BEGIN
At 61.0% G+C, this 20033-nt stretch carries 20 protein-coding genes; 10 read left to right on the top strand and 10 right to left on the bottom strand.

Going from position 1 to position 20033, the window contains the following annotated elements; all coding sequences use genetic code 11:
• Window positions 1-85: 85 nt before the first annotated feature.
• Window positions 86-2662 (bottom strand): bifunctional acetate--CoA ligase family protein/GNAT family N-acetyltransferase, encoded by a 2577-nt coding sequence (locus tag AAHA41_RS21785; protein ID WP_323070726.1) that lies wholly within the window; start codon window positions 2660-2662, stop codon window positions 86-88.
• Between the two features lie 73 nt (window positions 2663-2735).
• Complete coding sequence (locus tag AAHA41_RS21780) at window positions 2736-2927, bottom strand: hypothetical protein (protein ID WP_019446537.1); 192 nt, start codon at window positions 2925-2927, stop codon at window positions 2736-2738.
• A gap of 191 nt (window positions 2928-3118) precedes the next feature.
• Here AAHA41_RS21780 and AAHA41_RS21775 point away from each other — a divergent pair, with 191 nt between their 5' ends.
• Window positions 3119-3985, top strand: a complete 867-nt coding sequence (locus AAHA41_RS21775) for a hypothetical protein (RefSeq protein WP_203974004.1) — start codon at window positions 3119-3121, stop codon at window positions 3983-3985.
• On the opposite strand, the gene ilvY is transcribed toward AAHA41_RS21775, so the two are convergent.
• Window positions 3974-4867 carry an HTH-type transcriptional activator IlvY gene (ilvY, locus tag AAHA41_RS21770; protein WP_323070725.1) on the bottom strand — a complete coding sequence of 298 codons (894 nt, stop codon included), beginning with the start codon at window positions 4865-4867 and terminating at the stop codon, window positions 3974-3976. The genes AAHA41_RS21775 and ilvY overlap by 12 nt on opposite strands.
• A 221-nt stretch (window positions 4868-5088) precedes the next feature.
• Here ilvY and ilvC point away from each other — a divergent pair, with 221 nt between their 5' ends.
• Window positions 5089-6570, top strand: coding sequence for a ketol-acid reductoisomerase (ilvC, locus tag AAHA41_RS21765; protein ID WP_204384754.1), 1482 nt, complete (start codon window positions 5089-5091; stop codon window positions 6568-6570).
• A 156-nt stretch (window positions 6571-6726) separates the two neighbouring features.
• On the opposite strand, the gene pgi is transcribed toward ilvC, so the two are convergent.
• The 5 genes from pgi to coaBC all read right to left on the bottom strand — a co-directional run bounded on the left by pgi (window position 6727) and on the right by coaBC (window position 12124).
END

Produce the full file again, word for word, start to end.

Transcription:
At 61.0% G+C, this 20033-nt stretch carries 20 protein-coding genes; 10 read left to right on the top strand and 10 right to left on the bottom strand.

Going from position 1 to position 20033, the window contains the following annotated elements; all coding sequences use genetic code 11:
• Window positions 1-85: 85 nt before the first annotated feature.
• Window positions 86-2662 (bottom strand): bifunctional acetate--CoA ligase family protein/GNAT family N-acetyltransferase, encoded by a 2577-nt coding sequence (locus tag AAHA41_RS21785; protein ID WP_323070726.1) that lies wholly within the window; start codon window positions 2660-2662, stop codon window positions 86-88.
• Between the two features lie 73 nt (window positions 2663-2735).
• Complete coding sequence (locus tag AAHA41_RS21780) at window positions 2736-2927, bottom strand: hypothetical protein (protein ID WP_019446537.1); 192 nt, start codon at window positions 2925-2927, stop codon at window positions 2736-2738.
• A gap of 191 nt (window positions 2928-3118) precedes the next feature.
• Here AAHA41_RS21780 and AAHA41_RS21775 point away from each other — a divergent pair, with 191 nt between their 5' ends.
• Window positions 3119-3985, top strand: a complete 867-nt coding sequence (locus AAHA41_RS21775) for a hypothetical protein (RefSeq protein WP_203974004.1) — start codon at window positions 3119-3121, stop codon at window positions 3983-3985.
• On the opposite strand, the gene ilvY is transcribed toward AAHA41_RS21775, so the two are convergent.
• Window positions 3974-4867 carry an HTH-type transcriptional activator IlvY gene (ilvY, locus tag AAHA41_RS21770; protein WP_323070725.1) on the bottom strand — a complete coding sequence of 298 codons (894 nt, stop codon included), beginning with the start codon at window positions 4865-4867 and terminating at the stop codon, window positions 3974-3976. The genes AAHA41_RS21775 and ilvY overlap by 12 nt on opposite strands.
• A 221-nt stretch (window positions 4868-5088) precedes the next feature.
• Here ilvY and ilvC point away from each other — a divergent pair, with 221 nt between their 5' ends.
• Window positions 5089-6570, top strand: coding sequence for a ketol-acid reductoisomerase (ilvC, locus tag AAHA41_RS21765; protein ID WP_204384754.1), 1482 nt, complete (start codon window positions 5089-5091; stop codon window positions 6568-6570).
• A 156-nt stretch (window positions 6571-6726) separates the two neighbouring features.
• On the opposite strand, the gene pgi is transcribed toward ilvC, so the two are convergent.
• The 5 genes from pgi to coaBC all read right to left on the bottom strand — a co-directional run bounded on the left by pgi (window position 6727) and on the right by coaBC (window position 12124).